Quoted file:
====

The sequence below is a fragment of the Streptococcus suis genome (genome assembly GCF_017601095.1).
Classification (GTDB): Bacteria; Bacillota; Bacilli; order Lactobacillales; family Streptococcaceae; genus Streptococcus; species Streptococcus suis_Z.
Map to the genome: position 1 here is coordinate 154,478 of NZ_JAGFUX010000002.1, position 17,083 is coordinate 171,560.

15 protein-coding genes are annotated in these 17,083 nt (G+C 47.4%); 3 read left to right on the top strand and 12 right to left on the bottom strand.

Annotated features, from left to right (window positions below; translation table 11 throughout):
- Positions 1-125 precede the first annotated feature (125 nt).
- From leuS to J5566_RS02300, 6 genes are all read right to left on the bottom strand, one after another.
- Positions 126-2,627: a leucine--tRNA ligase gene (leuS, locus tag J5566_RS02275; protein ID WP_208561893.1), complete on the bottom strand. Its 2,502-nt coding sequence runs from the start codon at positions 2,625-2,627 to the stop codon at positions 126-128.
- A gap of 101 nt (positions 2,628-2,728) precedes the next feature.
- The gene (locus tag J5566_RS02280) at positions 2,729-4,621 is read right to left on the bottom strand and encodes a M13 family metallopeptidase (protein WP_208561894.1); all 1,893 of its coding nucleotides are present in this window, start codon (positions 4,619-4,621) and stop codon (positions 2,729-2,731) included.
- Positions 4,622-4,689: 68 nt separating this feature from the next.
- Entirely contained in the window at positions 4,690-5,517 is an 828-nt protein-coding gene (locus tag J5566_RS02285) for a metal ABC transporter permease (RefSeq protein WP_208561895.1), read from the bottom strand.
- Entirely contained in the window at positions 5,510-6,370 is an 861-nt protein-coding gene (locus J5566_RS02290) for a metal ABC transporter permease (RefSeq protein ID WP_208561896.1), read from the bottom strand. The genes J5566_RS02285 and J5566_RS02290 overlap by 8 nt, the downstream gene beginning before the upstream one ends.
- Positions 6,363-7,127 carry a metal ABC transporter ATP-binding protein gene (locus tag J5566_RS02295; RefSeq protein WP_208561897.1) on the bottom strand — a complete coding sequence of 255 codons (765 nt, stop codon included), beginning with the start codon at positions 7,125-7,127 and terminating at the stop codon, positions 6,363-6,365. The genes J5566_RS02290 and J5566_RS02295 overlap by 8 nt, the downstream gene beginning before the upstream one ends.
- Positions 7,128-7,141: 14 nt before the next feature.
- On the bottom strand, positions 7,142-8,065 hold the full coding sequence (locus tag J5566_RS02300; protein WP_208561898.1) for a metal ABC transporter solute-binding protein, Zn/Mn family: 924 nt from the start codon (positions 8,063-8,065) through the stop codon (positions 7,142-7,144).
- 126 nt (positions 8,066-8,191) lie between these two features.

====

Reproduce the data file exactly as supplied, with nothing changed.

The sequence below is a fragment of the Streptococcus suis genome (genome assembly GCF_017601095.1).
Classification (GTDB): Bacteria; Bacillota; Bacilli; order Lactobacillales; family Streptococcaceae; genus Streptococcus; species Streptococcus suis_Z.
Map to the genome: position 1 here is coordinate 154,478 of NZ_JAGFUX010000002.1, position 17,083 is coordinate 171,560.

15 protein-coding genes are annotated in these 17,083 nt (G+C 47.4%); 3 read left to right on the top strand and 12 right to left on the bottom strand.

Annotated features, from left to right (window positions below; translation table 11 throughout):
- Positions 1-125 precede the first annotated feature (125 nt).
- From leuS to J5566_RS02300, 6 genes are all read right to left on the bottom strand, one after another.
- Positions 126-2,627: a leucine--tRNA ligase gene (leuS, locus tag J5566_RS02275; protein ID WP_208561893.1), complete on the bottom strand. Its 2,502-nt coding sequence runs from the start codon at positions 2,625-2,627 to the stop codon at positions 126-128.
- A gap of 101 nt (positions 2,628-2,728) precedes the next feature.
- The gene (locus tag J5566_RS02280) at positions 2,729-4,621 is read right to left on the bottom strand and encodes a M13 family metallopeptidase (protein WP_208561894.1); all 1,893 of its coding nucleotides are present in this window, start codon (positions 4,619-4,621) and stop codon (positions 2,729-2,731) included.
- Positions 4,622-4,689: 68 nt separating this feature from the next.
- Entirely contained in the window at positions 4,690-5,517 is an 828-nt protein-coding gene (locus tag J5566_RS02285) for a metal ABC transporter permease (RefSeq protein WP_208561895.1), read from the bottom strand.
- Entirely contained in the window at positions 5,510-6,370 is an 861-nt protein-coding gene (locus J5566_RS02290) for a metal ABC transporter permease (RefSeq protein ID WP_208561896.1), read from the bottom strand. The genes J5566_RS02285 and J5566_RS02290 overlap by 8 nt, the downstream gene beginning before the upstream one ends.
- Positions 6,363-7,127 carry a metal ABC transporter ATP-binding protein gene (locus tag J5566_RS02295; RefSeq protein WP_208561897.1) on the bottom strand — a complete coding sequence of 255 codons (765 nt, stop codon included), beginning with the start codon at positions 7,125-7,127 and terminating at the stop codon, positions 6,363-6,365. The genes J5566_RS02290 and J5566_RS02295 overlap by 8 nt, the downstream gene beginning before the upstream one ends.
- Positions 7,128-7,141: 14 nt before the next feature.
- On the bottom strand, positions 7,142-8,065 hold the full coding sequence (locus tag J5566_RS02300; protein WP_208561898.1) for a metal ABC transporter solute-binding protein, Zn/Mn family: 924 nt from the start codon (positions 8,063-8,065) through the stop codon (positions 7,142-7,144).
- 126 nt (positions 8,066-8,191) lie between these two features.